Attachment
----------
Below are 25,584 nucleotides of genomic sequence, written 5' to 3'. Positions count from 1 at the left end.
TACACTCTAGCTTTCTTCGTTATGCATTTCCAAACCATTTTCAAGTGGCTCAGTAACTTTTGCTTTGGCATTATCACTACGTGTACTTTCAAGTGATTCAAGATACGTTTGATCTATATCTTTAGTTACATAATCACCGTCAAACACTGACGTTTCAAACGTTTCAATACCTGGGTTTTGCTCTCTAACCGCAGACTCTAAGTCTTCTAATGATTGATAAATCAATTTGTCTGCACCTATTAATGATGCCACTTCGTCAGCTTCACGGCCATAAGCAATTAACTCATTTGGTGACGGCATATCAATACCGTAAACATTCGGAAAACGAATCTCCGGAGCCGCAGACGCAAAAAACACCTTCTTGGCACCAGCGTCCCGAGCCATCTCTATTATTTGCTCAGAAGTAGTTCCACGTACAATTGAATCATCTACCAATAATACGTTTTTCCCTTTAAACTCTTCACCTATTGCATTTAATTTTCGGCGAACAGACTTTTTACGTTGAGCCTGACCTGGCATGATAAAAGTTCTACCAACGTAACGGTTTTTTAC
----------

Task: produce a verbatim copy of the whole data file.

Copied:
Below are 25,584 nucleotides of genomic sequence, written 5' to 3'. Positions count from 1 at the left end.
TACACTCTAGCTTTCTTCGTTATGCATTTCCAAACCATTTTCAAGTGGCTCAGTAACTTTTGCTTTGGCATTATCACTACGTGTACTTTCAAGTGATTCAAGATACGTTTGATCTATATCTTTAGTTACATAATCACCGTCAAACACTGACGTTTCAAACGTTTCAATACCTGGGTTTTGCTCTCTAACCGCAGACTCTAAGTCTTCTAATGATTGATAAATCAATTTGTCTGCACCTATTAATGATGCCACTTCGTCAGCTTCACGGCCATAAGCAATTAACTCATTTGGTGACGGCATATCAATACCGTAAACATTCGGAAAACGAATCTCCGGAGCCGCAGACGCAAAAAACACCTTCTTGGCACCAGCGTCCCGAGCCATCTCTATTATTTGCTCAGAAGTAGTTCCACGTACAATTGAATCATCTACCAATAATACGTTTTTCCCTTTAAACTCTTCACCTATTGCATTTAATTTTCGGCGAACAGACTTTTTACGTTGAGCCTGACCTGGCATGATAAAAGTTCTACCAACGTAACGGTTTTTTAC